In principle, the employees’ private life is protected, both inside and outside the company.
As a consequence, an act committed by an employee in his private life does not constitute a misconduct and cannot justify disciplinary dismissal.
However, if this fact causes an objective disturbance within the company, it may constitute a real and serious cause for dismissal.
The French Supreme Court confirmed this principle in a decision dated April 4, 2023 (n°22-10.476).
In this case, an employee had been sentenced to prison for more than 3 years for acts of sexual assault on minors, committed while he was coaching the local football club.
When the employee returned to work after serving his sentence, the nature of the offences for which he had been found guilty had caused a lasting stir in the town where he worked, and a large number of employees had expressed their refusal to work with him. Some of them even went on strike to voice their disagreement.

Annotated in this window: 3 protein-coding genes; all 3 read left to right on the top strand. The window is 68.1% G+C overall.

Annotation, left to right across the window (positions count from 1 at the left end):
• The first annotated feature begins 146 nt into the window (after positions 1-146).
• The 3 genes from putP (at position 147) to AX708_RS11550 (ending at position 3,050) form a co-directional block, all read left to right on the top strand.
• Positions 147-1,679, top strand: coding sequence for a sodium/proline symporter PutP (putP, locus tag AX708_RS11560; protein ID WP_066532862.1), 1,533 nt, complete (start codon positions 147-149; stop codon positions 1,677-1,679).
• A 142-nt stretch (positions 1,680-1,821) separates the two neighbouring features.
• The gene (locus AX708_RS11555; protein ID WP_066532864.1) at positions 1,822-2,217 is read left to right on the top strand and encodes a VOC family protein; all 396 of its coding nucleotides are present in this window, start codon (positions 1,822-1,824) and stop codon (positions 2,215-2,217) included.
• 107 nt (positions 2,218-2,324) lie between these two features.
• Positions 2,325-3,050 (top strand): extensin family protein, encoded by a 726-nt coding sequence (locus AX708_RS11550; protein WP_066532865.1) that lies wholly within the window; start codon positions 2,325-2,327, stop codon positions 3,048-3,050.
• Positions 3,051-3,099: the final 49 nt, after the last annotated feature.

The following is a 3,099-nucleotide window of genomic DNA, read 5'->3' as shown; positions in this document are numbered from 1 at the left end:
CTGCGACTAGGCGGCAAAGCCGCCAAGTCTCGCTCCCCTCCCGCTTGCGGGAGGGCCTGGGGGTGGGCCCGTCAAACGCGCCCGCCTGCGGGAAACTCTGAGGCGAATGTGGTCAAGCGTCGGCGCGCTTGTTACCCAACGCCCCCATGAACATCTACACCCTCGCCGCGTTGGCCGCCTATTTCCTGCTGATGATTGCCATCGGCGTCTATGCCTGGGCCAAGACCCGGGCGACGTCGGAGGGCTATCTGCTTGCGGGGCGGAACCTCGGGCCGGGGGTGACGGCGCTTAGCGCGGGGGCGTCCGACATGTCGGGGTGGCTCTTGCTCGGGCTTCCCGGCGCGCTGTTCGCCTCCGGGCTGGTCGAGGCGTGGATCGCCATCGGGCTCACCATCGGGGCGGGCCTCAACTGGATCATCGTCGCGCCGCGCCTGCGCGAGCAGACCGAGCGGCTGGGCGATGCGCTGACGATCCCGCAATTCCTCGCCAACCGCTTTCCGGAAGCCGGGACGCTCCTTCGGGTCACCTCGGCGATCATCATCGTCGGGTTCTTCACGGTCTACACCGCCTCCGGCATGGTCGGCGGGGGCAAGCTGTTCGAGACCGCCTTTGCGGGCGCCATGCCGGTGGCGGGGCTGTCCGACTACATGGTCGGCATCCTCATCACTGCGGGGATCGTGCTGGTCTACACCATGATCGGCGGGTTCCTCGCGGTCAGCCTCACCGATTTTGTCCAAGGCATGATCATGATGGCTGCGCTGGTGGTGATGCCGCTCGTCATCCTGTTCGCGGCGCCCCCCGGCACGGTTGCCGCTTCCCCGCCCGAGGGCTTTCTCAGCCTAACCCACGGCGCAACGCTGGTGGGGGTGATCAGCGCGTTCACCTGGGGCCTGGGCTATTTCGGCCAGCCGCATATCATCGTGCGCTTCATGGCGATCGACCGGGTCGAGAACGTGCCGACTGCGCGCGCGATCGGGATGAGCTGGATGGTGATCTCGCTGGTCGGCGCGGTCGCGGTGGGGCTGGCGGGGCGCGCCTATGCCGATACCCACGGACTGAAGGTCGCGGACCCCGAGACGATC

The French Supreme Court considered that the employer could rely on these factors to establish an objective disturbance in the smooth running of the company, justifying the dismissal of this employee. Please note that under French law, the grievances against the employee to justify his dismissal will not be those that led to his criminal conviction, but only the consequences of his actions on the working relations with his colleagues. The dismissal will not be disciplinary.